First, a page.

News articles on DIYbio starkly contrast Dyson optimistic vision. They have often painted DIYers as menacing, wielding the technology as magic, without acknowledging the actual difficulty of doing laboratory bioscience.

The Atlantic, for example, predicted that three years from now nameless “biohackers” might customize a lethal virus to target the American president in a feature ominously called “Hacking the President’s DNA.” Even the New York Times raised the specter of amateurs concocting the next flu pandemic. In his latest book, biotechnologist J. Craig Venter, famous for his role in deciphering the human genome, warned about “the fallout that could occur as a result of DNA manipulation by a non-scientifically trained biohacker or ‘biopunk.’ ”

These portraits—both positive and negative—hinge on visions of the technology’s potential rather than the reality of what so-called biohackers are actually doing. So far, practitioners have reverse-engineered basic lab equipment. They’ve sequenced DNA found in the environment and in themselves. They’ve built toys that control the movements of microorganisms, such as paramecium or slime mold. In fact, Dyson had it backward: The “domestication of biotechnology” has begun with toys and games, and may one day lead to transformative applications.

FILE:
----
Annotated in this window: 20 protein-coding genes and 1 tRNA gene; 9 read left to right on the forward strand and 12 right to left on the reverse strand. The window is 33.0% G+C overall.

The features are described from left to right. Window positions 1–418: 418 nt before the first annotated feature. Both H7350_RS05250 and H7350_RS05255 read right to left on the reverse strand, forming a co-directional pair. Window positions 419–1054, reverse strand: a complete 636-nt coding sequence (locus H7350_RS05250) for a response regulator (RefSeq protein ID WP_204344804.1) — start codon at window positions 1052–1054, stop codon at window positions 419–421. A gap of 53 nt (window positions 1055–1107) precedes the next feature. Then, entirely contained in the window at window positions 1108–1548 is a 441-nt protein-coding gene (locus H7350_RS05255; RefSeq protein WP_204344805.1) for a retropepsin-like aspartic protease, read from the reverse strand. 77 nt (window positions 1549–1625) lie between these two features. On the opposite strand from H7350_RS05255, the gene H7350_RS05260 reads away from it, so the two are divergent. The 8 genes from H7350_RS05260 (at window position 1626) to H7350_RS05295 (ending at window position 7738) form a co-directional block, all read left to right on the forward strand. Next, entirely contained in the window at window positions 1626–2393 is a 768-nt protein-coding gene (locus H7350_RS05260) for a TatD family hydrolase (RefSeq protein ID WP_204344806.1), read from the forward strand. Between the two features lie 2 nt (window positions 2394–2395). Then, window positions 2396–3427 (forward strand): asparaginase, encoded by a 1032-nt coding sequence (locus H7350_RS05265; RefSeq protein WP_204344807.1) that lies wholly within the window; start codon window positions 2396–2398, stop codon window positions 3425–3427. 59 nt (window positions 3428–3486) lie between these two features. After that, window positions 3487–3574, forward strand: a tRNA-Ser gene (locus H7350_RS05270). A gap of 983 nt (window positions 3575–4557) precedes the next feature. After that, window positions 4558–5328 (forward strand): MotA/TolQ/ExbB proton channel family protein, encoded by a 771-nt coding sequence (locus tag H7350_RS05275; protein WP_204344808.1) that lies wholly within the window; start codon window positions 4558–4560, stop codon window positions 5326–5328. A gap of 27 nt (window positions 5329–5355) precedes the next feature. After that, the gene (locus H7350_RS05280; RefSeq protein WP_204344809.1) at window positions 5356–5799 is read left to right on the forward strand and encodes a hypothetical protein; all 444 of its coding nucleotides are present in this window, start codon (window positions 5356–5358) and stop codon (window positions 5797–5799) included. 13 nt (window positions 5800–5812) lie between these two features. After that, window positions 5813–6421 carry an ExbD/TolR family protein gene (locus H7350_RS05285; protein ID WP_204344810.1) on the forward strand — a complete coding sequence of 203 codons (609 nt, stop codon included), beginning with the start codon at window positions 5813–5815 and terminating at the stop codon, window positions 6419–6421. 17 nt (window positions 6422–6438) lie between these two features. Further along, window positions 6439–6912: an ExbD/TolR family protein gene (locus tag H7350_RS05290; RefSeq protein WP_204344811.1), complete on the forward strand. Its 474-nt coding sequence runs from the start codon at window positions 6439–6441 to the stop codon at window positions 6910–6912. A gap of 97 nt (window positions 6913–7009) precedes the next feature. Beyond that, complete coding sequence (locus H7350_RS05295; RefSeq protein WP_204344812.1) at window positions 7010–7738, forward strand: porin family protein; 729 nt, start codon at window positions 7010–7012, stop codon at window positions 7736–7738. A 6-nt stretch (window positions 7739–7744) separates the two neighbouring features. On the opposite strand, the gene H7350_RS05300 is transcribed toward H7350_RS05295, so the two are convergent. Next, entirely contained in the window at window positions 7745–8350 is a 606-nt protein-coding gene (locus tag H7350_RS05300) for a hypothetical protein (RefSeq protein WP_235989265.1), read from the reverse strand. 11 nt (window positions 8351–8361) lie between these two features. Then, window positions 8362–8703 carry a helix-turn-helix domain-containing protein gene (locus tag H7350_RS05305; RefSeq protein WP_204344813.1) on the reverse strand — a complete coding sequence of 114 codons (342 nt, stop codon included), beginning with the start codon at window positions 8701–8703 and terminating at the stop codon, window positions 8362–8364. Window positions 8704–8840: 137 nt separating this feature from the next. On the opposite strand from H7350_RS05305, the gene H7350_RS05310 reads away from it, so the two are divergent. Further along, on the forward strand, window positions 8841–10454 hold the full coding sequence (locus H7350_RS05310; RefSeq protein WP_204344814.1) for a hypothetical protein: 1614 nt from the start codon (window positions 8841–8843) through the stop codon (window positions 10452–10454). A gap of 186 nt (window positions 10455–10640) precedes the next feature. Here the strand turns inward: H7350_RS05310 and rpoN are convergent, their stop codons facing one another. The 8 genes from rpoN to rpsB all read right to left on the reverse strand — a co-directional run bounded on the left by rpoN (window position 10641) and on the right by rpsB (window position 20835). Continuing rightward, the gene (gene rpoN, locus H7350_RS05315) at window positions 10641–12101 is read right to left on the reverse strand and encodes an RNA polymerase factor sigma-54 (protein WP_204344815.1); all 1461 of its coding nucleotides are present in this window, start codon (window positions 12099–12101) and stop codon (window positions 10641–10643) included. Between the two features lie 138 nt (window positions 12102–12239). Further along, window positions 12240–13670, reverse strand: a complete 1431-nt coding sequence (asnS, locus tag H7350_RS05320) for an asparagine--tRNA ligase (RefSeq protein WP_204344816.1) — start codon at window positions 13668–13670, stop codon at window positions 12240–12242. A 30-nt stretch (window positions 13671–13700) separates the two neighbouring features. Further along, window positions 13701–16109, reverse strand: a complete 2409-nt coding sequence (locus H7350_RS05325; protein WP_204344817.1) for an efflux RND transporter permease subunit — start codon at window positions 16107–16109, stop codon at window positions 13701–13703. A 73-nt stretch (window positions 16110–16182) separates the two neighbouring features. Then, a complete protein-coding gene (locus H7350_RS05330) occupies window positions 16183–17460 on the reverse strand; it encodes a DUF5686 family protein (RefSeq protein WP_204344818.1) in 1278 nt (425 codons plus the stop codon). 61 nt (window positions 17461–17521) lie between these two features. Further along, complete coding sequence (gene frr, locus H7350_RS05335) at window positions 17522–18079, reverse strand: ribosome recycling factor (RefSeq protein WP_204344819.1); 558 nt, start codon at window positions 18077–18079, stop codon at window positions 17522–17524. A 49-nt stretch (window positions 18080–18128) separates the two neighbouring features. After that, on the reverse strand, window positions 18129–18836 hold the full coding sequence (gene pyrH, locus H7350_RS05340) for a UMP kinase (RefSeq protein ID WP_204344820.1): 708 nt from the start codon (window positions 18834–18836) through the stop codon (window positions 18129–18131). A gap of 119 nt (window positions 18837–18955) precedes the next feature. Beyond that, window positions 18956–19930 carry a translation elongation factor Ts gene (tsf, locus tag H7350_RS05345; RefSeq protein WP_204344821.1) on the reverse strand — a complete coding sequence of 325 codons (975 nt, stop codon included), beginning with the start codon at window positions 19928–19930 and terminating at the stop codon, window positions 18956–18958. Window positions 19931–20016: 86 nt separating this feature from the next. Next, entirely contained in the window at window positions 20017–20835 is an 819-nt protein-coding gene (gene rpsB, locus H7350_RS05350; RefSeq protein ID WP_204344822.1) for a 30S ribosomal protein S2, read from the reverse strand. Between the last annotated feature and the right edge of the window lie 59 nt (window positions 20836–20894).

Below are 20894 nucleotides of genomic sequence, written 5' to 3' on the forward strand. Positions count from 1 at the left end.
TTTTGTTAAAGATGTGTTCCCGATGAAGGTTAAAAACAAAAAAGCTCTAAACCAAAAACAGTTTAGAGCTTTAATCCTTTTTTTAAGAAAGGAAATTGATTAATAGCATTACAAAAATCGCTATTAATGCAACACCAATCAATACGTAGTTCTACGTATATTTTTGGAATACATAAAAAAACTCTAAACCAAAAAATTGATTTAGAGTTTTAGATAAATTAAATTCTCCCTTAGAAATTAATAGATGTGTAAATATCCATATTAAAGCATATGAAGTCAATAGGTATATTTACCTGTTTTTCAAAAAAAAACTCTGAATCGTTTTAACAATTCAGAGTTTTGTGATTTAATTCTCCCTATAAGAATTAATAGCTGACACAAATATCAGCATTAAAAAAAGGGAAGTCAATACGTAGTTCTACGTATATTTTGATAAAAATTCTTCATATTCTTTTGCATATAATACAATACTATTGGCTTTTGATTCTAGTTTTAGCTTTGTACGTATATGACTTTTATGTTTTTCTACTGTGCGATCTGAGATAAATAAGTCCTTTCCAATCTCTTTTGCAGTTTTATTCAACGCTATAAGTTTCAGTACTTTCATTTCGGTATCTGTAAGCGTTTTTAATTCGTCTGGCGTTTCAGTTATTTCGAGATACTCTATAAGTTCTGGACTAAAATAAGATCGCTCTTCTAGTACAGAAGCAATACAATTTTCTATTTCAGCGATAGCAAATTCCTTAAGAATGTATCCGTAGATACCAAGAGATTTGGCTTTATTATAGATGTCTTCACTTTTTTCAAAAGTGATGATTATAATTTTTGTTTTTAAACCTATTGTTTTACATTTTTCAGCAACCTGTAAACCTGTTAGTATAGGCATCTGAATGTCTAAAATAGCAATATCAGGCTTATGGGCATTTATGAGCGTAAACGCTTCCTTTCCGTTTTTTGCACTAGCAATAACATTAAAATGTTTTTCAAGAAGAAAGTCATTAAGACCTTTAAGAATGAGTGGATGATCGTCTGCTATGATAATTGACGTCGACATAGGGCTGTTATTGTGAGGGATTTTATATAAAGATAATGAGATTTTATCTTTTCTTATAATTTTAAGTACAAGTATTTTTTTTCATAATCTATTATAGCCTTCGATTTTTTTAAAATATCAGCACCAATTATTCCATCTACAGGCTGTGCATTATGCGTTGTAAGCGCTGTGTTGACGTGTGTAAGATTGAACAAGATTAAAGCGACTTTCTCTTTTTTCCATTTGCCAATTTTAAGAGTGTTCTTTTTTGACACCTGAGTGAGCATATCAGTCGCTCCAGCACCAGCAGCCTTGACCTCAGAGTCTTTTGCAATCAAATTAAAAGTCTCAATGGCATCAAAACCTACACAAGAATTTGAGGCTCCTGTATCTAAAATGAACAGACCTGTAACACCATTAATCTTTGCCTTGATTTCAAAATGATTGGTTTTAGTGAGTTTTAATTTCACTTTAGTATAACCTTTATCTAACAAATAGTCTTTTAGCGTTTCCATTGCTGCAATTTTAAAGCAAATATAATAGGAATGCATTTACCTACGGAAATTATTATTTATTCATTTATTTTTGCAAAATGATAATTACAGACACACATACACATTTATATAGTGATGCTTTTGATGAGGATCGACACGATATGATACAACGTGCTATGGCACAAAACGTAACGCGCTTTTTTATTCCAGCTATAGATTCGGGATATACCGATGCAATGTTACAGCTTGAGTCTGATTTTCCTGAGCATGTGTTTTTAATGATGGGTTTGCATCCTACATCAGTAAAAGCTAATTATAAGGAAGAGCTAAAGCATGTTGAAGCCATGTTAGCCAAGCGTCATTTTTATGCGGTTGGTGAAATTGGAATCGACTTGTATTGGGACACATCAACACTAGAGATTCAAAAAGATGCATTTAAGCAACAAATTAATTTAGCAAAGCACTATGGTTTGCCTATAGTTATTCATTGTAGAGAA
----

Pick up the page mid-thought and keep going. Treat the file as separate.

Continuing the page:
DIYers are a long way from engineering pandemics, which is only possible in sophisticated biolabs, or customizing viral assassins, which is only possible in science fiction. So far, fewer than half of the DIYers I surveyed have done any genetic engineering, despite the fact that inserting a gene into bacteria is one of the first techniques learned in molecular biology labs. Using personal computing as an analogy, this would be the equivalent of loading a prewritten program into a computer. Meanwhile, only one in eight has synthesized a gene, the equivalent of writing a program. The numbers may soon change, but the media and policymakers should acknowledge the current state of progress rather than bandying about doomsday scenarios.